HMRC denies entertainment tax evasion crackdown | AccountingWEB

HMRC denies entertainment tax evasion crackdown

HMRC has denied speculation by tax advisers that it is planning a campaign against tax evasion in the entertainment industry.

Tax advisory firm Abbey Tax said last month that HMRC had started to write to “media agents” asking for information about their clients’ tax affairs.

According to Abbey, the letters from HMRC’s risk and intelligence service in Cardiff said: “A statutory notice will be sent to you in November 2013 requiring you to send me a return under paragraph 1, Schedule 23 of the Finance Act 2011.”

The letters also said...


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guyabbeytax | | Permalink

Hi Nick

Whilst HMRC may have denied an entertainment industry campaign is about to be launched, it is definitely looking into entertainers/performers.

Since I highlighted this HMRC activity on our Abbey Tax Blog last month, we have seen more of these letters sent to media agents who represent entertainers/performers. The letters are all in a similar generic format and all refer to the forthcoming issue of an information notice. It will be interesting to see exactly what details the information notices require.

Just for clarification, campaigns and task forces are completely different. Campaigns generally focus on specific trades and professions and begin by inviting voluntary declarations of undeclared income/over claimed expenditure. Task forces are geographically specific and involve multi-disciplined teams from HMRC, DWP and other Government departments descending on targeted parts of the UK.


HMRC denies entertainment tax evasion crackdown

KateR | | Permalink

Back in 1990s Inland Revenue , as it was then known, tried to get actors working in theatre put onto PAYE. Ever since they lost that battle our tax authorities have periodically tried to have a go at the entertaiment profession. In June Equity (the actors' union) revealed that HMRC had asked for a complete list of members. The following is from a report in The Stage newspaper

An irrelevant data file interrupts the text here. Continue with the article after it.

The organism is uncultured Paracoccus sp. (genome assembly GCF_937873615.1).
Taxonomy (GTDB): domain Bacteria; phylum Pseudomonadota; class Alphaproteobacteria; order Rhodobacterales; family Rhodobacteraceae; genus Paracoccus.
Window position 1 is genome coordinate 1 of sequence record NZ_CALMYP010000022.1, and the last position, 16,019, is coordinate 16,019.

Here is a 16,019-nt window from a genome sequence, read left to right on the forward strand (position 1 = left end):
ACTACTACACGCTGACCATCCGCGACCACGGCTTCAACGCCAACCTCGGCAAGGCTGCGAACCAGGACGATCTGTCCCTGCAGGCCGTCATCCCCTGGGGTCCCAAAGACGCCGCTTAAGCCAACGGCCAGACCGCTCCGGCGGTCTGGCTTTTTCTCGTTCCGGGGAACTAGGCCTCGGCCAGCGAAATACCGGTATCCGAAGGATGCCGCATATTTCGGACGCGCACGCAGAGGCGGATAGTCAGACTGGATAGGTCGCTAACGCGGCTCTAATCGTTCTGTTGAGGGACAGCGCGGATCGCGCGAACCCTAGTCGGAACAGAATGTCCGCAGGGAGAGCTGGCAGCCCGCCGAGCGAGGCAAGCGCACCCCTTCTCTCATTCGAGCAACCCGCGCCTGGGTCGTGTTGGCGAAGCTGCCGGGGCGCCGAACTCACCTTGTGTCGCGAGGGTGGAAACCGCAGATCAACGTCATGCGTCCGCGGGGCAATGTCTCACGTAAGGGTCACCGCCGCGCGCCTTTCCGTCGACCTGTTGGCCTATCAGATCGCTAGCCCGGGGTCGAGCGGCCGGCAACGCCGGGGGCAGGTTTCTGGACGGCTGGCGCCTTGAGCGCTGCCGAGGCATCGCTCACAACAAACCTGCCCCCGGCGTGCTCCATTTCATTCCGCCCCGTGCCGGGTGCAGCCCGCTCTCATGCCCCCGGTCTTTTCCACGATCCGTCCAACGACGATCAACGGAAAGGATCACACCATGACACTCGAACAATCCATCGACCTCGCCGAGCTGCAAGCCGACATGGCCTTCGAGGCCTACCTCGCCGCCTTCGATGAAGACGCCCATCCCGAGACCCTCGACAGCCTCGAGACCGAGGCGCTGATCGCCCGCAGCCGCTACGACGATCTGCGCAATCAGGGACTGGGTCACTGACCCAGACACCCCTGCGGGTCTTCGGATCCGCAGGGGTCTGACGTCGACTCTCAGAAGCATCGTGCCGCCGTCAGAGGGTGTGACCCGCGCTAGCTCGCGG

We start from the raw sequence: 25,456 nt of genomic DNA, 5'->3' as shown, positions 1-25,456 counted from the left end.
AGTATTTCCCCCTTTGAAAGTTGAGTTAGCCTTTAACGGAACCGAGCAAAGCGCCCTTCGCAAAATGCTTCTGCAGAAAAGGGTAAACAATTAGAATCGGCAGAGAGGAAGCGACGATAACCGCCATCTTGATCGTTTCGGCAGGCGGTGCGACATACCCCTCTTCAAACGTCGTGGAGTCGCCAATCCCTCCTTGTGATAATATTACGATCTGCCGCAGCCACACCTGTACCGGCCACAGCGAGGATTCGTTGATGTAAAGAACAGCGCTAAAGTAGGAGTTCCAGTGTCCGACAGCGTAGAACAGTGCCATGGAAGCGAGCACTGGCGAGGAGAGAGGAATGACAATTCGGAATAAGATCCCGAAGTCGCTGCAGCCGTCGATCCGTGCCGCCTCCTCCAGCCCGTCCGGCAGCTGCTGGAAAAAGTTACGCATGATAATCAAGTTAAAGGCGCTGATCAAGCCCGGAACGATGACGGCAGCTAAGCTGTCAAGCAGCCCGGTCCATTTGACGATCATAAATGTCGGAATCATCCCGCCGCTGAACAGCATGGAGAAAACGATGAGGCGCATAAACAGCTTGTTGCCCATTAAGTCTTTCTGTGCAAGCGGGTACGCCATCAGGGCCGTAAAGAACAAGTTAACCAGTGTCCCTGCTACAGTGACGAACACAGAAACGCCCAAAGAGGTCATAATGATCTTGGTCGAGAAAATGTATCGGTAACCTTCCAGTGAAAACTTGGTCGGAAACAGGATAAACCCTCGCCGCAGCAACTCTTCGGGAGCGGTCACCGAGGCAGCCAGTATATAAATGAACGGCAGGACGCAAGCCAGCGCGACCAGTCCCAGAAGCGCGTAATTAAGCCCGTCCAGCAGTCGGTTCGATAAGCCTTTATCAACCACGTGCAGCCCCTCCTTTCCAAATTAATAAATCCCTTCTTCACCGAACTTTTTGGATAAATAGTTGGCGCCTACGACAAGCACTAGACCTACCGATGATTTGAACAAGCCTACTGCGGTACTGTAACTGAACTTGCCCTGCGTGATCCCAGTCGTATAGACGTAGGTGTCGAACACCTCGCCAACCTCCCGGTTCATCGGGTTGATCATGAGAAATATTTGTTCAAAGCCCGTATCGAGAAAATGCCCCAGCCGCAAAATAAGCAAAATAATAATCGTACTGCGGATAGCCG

Equity general secretary Christine Payne said: “Equity puts a very high importance on protecting members’ personal data, and so when we received the letter from HMRC we were determined to explore every  avenue in order to protect that data. I am very pleased that we were successful.”

She added: “The notice request was entirely unexpected, and if it had been made public could have caused enormous  distress, concern and confusion to our members. In confidence, we raised this with the TUC and they were not aware of any other union being asked to provide this information. We also checked with the Musicians’ Union, and they had not been approached.”

Equity was first served with the demand by HMRC in January. In it, HMRC told Equity to supply the “name and private address” of all its members.

The union’s first appeal against the demand was turned down by the revenue. But following legal advice, Equity accused the request of breaching the European Convention on Human Rights, and the taxman backed down, admitting defeat in May.

TaxTeddy's picture

Makes sense

TaxTeddy | | Permalink

At a lower level, an enquiry into entertainers makes sense. Having previously worked at a firm specialising in TV / Film 'names' I know one thig for sure about entertainers : lovely people but useless at all things finance.

And that includes record keeping.

Makes sense

KateR | | Permalink

I specialise in accounts and tax for entertainers and would agree that most are lovely people and some are useless at finance - performers are worst, creatives less so- but no more useless than some of the ordinary businesses I have dealt with. It is not the fact of looking into entertainers finances that is of concern but the methods used.

ShirleyM's picture

Maybe ...    1 thanks

ShirleyM | | Permalink

... they are looking to see what proportion of highly paid entertainers are using avoidance schemes to see if Jimmy Carr & Gary Barlow are typical of the profession?

T Healy tribunal case

hiu612 | | Permalink

They now have the fall back of the Upper Tier over-turning of Mr Healy's subsistence claim whilst working in London. Maybe that's bouyed them up.

T Healy tribunal case

hiu612 | | Permalink

They now have the fall back of the Upper Tier over-turning of Mr Healy's subsistence claim whilst working in London. Maybe that's bouyed them up.